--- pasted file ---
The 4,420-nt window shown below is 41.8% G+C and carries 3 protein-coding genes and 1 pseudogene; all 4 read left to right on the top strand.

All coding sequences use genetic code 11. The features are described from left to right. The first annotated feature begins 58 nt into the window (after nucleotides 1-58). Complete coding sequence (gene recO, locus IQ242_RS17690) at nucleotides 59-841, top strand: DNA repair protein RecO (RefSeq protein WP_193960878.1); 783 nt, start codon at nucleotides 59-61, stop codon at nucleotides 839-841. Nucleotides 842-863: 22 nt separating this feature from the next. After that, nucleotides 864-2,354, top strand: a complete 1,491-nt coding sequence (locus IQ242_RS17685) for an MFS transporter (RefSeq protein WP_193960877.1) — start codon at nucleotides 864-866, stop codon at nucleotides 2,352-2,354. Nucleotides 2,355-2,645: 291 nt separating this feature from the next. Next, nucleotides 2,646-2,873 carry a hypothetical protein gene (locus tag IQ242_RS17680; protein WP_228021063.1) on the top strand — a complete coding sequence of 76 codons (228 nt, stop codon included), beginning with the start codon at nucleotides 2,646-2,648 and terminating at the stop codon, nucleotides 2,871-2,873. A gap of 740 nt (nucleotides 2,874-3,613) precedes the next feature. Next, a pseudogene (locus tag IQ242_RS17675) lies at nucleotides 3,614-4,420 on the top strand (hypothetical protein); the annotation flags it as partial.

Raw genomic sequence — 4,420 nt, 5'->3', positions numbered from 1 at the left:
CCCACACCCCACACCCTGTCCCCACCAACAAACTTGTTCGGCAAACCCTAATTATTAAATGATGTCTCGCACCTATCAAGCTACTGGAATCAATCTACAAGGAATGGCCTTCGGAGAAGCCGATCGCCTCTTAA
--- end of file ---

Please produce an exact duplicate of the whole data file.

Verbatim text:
The 4,420-nt window shown below is 41.8% G+C and carries 3 protein-coding genes and 1 pseudogene; all 4 read left to right on the top strand.

All coding sequences use genetic code 11. The features are described from left to right. The first annotated feature begins 58 nt into the window (after nucleotides 1-58). Complete coding sequence (gene recO, locus IQ242_RS17690) at nucleotides 59-841, top strand: DNA repair protein RecO (RefSeq protein WP_193960878.1); 783 nt, start codon at nucleotides 59-61, stop codon at nucleotides 839-841. Nucleotides 842-863: 22 nt separating this feature from the next. After that, nucleotides 864-2,354, top strand: a complete 1,491-nt coding sequence (locus IQ242_RS17685) for an MFS transporter (RefSeq protein WP_193960877.1) — start codon at nucleotides 864-866, stop codon at nucleotides 2,352-2,354. Nucleotides 2,355-2,645: 291 nt separating this feature from the next. Next, nucleotides 2,646-2,873 carry a hypothetical protein gene (locus tag IQ242_RS17680; protein WP_228021063.1) on the top strand — a complete coding sequence of 76 codons (228 nt, stop codon included), beginning with the start codon at nucleotides 2,646-2,648 and terminating at the stop codon, nucleotides 2,871-2,873. A gap of 740 nt (nucleotides 2,874-3,613) precedes the next feature. Next, a pseudogene (locus tag IQ242_RS17675) lies at nucleotides 3,614-4,420 on the top strand (hypothetical protein); the annotation flags it as partial.

Raw genomic sequence — 4,420 nt, 5'->3', positions numbered from 1 at the left:
CCCACACCCCACACCCTGTCCCCACCAACAAACTTGTTCGGCAAACCCTAATTATTAAATGATGTCTCGCACCTATCAAGCTACTGGAATCAATCTACAAGGAATGGCCTTCGGAGAAGCCGATCGCCTCTTAA